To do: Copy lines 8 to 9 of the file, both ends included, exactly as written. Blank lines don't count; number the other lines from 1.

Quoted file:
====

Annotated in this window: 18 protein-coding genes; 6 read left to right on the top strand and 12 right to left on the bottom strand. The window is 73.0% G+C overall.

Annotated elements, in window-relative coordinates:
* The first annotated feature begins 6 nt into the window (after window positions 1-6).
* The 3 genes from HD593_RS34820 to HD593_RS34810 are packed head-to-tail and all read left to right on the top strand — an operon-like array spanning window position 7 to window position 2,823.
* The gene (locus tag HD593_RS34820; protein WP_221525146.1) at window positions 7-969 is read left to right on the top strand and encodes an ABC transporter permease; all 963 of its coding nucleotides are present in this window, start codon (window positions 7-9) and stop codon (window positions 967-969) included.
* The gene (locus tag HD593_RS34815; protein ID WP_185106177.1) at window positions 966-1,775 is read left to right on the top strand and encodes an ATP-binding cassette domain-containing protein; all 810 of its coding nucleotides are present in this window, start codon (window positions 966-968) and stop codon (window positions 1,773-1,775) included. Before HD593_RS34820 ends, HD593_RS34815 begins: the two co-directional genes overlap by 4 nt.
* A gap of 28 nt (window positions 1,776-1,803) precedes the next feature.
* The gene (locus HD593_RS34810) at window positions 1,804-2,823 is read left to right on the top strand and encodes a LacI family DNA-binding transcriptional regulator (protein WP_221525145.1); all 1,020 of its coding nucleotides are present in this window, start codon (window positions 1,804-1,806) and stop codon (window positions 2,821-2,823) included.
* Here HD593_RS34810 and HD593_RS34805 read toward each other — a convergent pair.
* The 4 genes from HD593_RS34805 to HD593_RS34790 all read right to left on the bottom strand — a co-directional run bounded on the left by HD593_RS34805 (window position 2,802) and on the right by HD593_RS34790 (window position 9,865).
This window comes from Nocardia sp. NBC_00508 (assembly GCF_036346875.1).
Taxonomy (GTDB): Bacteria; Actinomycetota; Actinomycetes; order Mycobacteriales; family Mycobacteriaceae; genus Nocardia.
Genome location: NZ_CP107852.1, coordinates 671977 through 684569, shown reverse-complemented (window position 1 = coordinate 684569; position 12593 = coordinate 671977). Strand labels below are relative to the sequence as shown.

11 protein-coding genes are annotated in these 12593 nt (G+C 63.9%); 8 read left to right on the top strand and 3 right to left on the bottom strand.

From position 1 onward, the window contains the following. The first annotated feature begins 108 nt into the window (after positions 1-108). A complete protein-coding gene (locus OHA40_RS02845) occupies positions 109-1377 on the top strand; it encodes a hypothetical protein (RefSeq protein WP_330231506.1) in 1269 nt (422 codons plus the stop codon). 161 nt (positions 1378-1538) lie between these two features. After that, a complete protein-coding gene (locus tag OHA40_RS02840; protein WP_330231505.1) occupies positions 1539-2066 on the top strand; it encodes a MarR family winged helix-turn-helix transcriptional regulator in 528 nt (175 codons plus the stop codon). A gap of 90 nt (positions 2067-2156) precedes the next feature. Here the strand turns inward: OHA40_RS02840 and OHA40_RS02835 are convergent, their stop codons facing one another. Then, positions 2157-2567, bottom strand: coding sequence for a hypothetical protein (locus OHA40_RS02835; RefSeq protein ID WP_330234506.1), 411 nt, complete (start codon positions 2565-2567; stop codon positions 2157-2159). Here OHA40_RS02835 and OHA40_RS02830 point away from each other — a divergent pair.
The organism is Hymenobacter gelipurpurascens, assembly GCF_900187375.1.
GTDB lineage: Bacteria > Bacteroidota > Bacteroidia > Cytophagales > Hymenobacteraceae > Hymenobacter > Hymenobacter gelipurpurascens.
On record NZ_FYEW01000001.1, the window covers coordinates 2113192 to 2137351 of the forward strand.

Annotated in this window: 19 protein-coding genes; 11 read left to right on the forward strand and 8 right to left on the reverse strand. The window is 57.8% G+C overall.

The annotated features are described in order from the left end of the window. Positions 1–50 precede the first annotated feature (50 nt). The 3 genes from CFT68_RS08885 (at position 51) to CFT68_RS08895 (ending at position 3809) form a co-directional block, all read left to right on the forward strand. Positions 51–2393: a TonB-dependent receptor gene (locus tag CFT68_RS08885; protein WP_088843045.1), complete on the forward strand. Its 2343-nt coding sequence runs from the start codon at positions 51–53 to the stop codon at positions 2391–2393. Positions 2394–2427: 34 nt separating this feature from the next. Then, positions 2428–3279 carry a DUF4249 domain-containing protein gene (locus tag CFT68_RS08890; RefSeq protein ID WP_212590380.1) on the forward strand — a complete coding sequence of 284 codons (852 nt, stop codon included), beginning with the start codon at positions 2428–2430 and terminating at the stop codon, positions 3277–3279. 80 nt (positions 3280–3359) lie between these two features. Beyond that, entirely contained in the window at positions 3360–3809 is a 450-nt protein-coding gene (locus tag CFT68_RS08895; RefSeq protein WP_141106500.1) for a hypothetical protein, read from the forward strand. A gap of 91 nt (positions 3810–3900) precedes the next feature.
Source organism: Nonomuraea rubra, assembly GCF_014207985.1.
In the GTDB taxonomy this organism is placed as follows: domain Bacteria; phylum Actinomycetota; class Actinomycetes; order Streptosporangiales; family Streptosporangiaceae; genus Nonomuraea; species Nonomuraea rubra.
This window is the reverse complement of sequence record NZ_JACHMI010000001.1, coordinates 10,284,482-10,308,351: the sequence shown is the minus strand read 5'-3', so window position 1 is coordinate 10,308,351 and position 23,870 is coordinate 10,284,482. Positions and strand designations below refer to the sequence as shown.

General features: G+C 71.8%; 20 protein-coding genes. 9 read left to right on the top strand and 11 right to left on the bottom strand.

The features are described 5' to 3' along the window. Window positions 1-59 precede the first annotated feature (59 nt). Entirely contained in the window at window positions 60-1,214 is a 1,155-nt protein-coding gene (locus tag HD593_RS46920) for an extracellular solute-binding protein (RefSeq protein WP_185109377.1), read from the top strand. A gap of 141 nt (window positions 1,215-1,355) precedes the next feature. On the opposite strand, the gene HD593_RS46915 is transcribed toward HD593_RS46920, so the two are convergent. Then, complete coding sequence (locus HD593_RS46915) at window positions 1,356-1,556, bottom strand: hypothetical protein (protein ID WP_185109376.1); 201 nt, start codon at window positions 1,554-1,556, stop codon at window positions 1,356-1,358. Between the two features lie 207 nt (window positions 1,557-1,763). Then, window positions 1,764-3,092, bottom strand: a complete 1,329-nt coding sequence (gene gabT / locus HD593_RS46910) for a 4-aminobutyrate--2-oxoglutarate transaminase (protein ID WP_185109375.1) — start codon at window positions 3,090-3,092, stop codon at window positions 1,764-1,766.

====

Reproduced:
* The gene (locus HD593_RS34810) at window positions 1,804-2,823 is read left to right on the top strand and encodes a LacI family DNA-binding transcriptional regulator (protein WP_221525145.1); all 1,020 of its coding nucleotides are present in this window, start codon (window positions 1,804-1,806) and stop codon (window positions 2,821-2,823) included.
* Here HD593_RS34810 and HD593_RS34805 read toward each other — a convergent pair.